Actress and U.N. goodwill ambassador Angelina Jolie is in the spotlight for her decision to undergo a double mastectomy to reduce her chances of getting breast cancer, even though she is cancer free. The actress announced her decision, and her surgery, in an article she wrote for The New York Times. Jolie's decision was based on a genetic test she had -- and other options available to women facing a breast cancer risk.
She's beautiful, glamorous, and known for being outspoken whether it's about refugees or women's rights. Angelina Jolie's decision to have both breasts surgically removed when she doesn't have cancer, has put the spotlight on preventive surgery.
Jolie's mother died of cancer when she was 56 years old. The actress said her children wanted to know if she would, too. Jolie said genetic tests put her chances of getting breast cancer at 87 percent and at 50 percent for ovarian cancer.
Doctors have found that certain genetic mutations can increase the odds of developing breast and ovarian cancer. The two major genes associated with hereditary breast and ovarian cancer are BRCA1 and BRCA2.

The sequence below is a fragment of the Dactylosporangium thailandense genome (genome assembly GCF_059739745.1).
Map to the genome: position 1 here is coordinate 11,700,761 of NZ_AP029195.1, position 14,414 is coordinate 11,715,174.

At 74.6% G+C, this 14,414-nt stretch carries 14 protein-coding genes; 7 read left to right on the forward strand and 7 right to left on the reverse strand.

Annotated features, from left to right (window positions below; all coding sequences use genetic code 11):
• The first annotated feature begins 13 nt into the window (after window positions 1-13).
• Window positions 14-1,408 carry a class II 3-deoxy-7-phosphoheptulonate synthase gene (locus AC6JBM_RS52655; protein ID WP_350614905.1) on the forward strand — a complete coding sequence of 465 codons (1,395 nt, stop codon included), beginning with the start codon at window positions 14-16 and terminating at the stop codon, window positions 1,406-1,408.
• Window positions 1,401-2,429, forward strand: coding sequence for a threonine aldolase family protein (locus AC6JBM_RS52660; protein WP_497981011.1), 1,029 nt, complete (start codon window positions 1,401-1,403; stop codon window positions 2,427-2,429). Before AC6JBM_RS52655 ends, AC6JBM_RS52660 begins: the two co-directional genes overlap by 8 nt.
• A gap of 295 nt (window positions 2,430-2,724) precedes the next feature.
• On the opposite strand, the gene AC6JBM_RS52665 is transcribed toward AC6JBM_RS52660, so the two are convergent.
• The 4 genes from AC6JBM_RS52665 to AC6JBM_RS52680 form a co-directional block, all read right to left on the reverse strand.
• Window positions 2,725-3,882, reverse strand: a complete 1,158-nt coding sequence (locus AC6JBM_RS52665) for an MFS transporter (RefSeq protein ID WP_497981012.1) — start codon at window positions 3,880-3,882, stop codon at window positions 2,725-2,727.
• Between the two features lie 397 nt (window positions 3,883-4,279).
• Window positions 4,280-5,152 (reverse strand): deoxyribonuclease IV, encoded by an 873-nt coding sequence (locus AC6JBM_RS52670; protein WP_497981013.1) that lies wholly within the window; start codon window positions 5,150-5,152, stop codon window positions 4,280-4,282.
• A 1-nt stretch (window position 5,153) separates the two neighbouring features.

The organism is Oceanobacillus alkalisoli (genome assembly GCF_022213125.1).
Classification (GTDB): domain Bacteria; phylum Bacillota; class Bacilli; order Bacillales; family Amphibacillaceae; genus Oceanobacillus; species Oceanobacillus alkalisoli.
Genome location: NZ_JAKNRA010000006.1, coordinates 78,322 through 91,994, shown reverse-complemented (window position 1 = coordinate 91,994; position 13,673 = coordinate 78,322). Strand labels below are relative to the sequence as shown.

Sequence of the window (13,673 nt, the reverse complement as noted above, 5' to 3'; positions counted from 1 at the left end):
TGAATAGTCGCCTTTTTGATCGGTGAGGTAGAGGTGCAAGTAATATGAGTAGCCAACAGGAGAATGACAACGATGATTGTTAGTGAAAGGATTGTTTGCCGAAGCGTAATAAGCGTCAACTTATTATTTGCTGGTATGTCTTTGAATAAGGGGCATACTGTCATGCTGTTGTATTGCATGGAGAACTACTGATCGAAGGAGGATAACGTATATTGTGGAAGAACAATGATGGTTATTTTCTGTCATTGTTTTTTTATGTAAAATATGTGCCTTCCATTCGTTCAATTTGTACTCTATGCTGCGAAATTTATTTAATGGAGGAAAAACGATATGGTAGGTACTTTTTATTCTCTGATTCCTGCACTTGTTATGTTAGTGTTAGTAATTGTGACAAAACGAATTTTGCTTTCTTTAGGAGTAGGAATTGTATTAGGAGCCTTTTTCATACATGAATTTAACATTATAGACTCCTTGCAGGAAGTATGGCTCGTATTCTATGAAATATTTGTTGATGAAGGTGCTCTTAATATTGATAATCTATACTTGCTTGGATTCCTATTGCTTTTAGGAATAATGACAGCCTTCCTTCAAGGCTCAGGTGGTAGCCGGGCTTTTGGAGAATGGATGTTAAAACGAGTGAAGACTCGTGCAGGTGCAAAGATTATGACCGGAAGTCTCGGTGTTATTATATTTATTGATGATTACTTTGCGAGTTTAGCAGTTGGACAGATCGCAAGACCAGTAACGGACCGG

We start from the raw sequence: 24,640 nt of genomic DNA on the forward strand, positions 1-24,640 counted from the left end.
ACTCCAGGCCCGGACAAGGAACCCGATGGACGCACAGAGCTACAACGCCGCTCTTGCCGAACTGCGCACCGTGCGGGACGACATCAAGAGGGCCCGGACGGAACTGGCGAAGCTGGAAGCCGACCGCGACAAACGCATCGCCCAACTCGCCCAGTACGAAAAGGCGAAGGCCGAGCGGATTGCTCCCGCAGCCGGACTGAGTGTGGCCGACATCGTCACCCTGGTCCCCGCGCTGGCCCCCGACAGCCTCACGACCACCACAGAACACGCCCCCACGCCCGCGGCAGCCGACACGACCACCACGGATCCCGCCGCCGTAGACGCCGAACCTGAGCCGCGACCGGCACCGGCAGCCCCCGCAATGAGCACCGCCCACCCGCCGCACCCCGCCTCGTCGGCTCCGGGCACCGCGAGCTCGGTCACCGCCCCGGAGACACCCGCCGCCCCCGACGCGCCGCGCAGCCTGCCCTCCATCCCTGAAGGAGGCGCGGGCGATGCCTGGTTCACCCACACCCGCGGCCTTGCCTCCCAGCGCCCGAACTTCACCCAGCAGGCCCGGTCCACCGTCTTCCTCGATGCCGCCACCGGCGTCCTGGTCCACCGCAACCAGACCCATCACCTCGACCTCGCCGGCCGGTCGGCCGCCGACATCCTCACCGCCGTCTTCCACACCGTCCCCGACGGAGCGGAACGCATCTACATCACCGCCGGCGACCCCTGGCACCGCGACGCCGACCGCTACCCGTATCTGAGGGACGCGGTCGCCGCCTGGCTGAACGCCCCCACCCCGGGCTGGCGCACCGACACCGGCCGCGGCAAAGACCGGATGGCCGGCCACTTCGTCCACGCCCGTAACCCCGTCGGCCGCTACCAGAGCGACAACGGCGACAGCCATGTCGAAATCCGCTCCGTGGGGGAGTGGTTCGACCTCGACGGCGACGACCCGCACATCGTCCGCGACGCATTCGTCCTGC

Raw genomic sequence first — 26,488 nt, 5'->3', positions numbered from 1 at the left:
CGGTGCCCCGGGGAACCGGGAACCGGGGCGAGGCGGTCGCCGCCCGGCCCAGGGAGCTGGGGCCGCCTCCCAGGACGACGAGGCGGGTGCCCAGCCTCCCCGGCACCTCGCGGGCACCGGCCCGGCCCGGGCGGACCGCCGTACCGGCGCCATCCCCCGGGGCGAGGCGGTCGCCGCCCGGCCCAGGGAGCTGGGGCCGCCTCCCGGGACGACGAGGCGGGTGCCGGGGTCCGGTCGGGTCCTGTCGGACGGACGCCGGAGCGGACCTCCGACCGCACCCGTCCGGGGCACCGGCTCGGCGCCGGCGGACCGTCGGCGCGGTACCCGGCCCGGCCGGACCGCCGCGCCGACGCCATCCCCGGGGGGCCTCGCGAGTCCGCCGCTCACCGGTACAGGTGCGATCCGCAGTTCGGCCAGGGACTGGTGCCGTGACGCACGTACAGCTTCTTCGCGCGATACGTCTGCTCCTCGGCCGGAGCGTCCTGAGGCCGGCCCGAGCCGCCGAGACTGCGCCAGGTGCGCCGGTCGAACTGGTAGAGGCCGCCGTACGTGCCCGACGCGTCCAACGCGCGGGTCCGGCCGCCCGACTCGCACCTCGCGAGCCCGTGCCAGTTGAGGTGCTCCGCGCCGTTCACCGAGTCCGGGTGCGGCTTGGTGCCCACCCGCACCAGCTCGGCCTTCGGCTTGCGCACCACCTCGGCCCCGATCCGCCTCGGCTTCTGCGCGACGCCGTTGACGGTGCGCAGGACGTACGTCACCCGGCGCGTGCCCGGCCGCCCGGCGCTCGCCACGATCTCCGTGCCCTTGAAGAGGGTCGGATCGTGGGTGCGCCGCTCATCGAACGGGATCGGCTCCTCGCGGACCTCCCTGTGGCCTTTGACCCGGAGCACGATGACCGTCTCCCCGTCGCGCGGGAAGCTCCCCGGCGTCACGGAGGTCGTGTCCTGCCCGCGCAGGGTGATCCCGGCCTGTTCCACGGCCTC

One study found that if a woman develops BRCA-related cancer early in life, her daughter may get cancer even earlier than she did -- if she inherited the genetic mutation.
Women with BRCA-related breast cancer have the same rate of survival as other breast cancer patients at the same stage. But Dr. Marc Boisvert of Medstar Washington Hospital says there's a significant difference.
"The problem is that these cancers frequently appear in younger women, and younger women tend to have more aggressive cancers, and they’re not suspecting them," Boisvert said.
Women in their 20s and 30s are not likely to be screened for breast cancer. Those most likely to have the BRCA mutations are of east European Jewish descent. But "you can have it if you’re black, white, Hispanic, Chinese, Asian, any ethnic group can have it," Boisvert said.
The National Cancer Institute recommends genetic testing if close relatives have had breast or ovarian cancer. But not having the BRCA1 or 2 mutations is not an all-clear sign. And having the genetic marker doesn't mean getting the disease is a given. But geneticists can come up with the likely odds -- which is why Jolie said her chance of getting breast cancer was 87 percent.
The cost for genetic testing can run into the thousands of dollars.
The preventive surgery can lower the odds to less than five percent, but Boisvert says surgery isn't the only choice.
"I think education is important here because you can get peace of mind knowing that you are being monitored very carefully and knowing what the numbers are, what the chances of recurrence are,” Boisvert said.
Boisvert says in the end, the patient needs to be comfortable with her care, whether it involves careful monitoring or surgery.